That there Clive Roberts – documenter of the history of the Shire Oak Inn and collector of local postcards – has been at it again He’s picked up another postcard of Brownhills at a fair, and mailed me scans of the front and back to post here on the blog.
So, the Beast from the East (I’m sure I worked with her once) has made itself felt and we’ve had some really quite grim weather conditions here in Brownhills over the last 24-48 hours, and now we have powdery, dry snow to compound the misery.
A couple of postcard images send to me yesterday by the young David Evans that I feel I had to share immediately – they come from the fascinating collection of Dorothy Ruddock, and I think they’re amazing.
I’ve been contacted by Jenny at the St James Brownies up at St James in Ogley Hay to ask if you could help by voting in a competition they’re entering for community group funding, from galaxy hot Chocolate.
Over the past couple of posts, the subject of Holland Park in Brownhills has come up, and reader Peter asked where it got it’s name – I knew it was named after Hyla John Holland, one of the great names in the history of Brownhills, but I realised I didn’t know much about the chap, or exactly what he did beyond being a councillor.
While I’ve been busy today with hardware difficulties and preparing some stuff in the background (more on that later tonight), Beryl Marklew sent the following wonderful Ogley Hay Girls School images from the early 1950s, via Facebook.
Peter ‘Pedro’ Cutler has come upon an interesting football related query after finding something unexpected whilst looking for articles of Brownhills soccer teams as I requested in my post last Sunday.\ Continue reading
Of late, I’ve featured a lot of material here on the blog concerning local schools – this is wonderful, but as I have much more to come, but I thought we’d have a brief break today and feature some of the work of eminent local historian Gerald Reece, author of what has to be the greatest work on Brownhills, ‘A walk in Walk Into History’.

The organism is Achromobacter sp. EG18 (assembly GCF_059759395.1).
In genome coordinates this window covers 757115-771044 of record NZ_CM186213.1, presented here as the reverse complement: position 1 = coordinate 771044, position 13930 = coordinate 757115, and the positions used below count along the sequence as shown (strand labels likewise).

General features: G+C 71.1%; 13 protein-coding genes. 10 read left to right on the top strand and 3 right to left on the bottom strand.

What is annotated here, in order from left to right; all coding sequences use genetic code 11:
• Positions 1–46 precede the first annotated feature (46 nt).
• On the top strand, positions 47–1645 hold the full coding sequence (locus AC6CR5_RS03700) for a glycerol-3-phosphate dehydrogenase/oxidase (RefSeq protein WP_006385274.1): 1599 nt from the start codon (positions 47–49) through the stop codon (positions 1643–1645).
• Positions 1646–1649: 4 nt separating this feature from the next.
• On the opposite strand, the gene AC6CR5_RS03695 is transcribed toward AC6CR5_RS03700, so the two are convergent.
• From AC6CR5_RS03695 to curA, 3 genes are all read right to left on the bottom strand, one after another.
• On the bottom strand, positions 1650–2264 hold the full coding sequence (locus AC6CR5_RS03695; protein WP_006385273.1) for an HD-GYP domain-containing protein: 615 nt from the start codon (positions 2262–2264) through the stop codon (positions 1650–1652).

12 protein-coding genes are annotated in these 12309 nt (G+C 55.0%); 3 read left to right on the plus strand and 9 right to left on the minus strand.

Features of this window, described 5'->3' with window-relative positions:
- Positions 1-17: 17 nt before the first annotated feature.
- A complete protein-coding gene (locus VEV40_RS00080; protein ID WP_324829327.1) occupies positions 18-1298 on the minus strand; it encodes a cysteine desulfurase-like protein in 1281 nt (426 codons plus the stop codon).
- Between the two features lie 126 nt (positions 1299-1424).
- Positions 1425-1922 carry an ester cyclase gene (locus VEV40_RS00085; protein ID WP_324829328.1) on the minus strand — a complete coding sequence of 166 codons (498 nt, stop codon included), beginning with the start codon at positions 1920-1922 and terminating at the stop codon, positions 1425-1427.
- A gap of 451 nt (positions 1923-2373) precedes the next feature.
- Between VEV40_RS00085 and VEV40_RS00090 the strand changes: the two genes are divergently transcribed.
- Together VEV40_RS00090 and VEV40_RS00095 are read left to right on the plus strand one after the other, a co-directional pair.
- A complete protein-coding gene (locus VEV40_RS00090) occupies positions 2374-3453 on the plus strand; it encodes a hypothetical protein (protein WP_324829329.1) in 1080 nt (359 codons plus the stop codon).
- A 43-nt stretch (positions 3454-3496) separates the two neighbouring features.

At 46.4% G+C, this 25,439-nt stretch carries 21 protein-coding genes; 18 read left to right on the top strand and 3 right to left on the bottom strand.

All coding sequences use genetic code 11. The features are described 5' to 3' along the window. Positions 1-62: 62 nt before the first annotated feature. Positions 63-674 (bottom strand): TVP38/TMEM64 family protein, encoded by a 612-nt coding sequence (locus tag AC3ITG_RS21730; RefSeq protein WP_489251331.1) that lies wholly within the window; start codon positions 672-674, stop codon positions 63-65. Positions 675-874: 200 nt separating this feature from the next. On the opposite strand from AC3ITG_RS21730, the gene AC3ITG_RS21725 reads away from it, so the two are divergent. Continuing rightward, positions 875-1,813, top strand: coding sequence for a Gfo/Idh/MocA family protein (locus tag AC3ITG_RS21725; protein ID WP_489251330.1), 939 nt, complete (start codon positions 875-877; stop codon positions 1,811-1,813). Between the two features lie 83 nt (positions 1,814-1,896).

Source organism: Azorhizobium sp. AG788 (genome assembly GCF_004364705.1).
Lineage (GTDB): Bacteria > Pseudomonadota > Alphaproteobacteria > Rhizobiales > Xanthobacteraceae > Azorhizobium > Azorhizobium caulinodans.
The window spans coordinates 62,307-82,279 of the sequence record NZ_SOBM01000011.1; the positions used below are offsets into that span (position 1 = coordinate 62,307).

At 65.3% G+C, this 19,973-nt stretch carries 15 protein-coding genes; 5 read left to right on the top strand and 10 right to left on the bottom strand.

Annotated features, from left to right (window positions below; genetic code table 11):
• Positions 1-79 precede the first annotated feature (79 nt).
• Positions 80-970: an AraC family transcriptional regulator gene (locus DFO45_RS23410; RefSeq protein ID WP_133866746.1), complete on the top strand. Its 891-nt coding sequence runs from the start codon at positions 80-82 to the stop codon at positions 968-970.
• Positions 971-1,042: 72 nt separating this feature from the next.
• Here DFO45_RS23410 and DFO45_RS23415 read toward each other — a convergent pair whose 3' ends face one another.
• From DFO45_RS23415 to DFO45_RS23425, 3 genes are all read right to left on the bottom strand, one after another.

Local history has proven to be a more complex thing than I ever imagined when I started this blog – back then, I foolishly believed that different people had different memories, but generally coincided enough so that a diligent researcher might be able to form a cogent impression of things.
Last week, I posted the first part of Andy Dennis’s wonderful exploration of the old roads that formed our area, and received a wonderful response: here, I conclude the piece with some remarkable – and maybe contentious – research.
The Mavis Woodhouse material featured here of late is a local history gift that just keeps giving, and yesterday, I had a fascinating email very kindly sent to me by Ann Grinstead, the lady who edited the initial copy of Mavis’s family history, subsequently later edited for the blog by the young David Evans.
Well, here it is – not merry Christmas (although that’s bearing down upon us) but the fourth and final instalment of the history of Ogley Hay, as researched and written by local historian Gerald Reece, in his remarkable book ‘Brownhills A Walk Into History’.
I am very pleased and honoured to present today this lengthy but detailed work by eminent local historian Gerald Reece, who wrote what has to be the greatest work on Brownhills, ‘A walk in Walk Into History’.
Not many of my generation or younger would realise, but Brownhills has quite an illustrious sporting history – from the likes of top footballer Dicky Dorsett ‘The Brownhills Bomber’, to Cecil Poynton; we were home to notable motorcyclists, drivers and power-boaters.
I’ve noted here before that change to a place most often happens incrementally, in small but contiguous steps…
I’ve been contacted by David Evans, with the following request – I’d really like to name the submitter as it could help greatly with the identification of folk on the photo, but I’m not sure if I can – It looks early sixties to me, maybe Ogley Hay, anyone recognise themselves or any other kids?
Back to William Roberts, then – railway plate layer, ganger, publican, entrepreneur, civic stalwart, JP and philanthropist – a very rare man in his time, he appears to have been generous, considerate, imbued with a real sense of social justice, and was undoubtedly a sharp-dealing rogue too.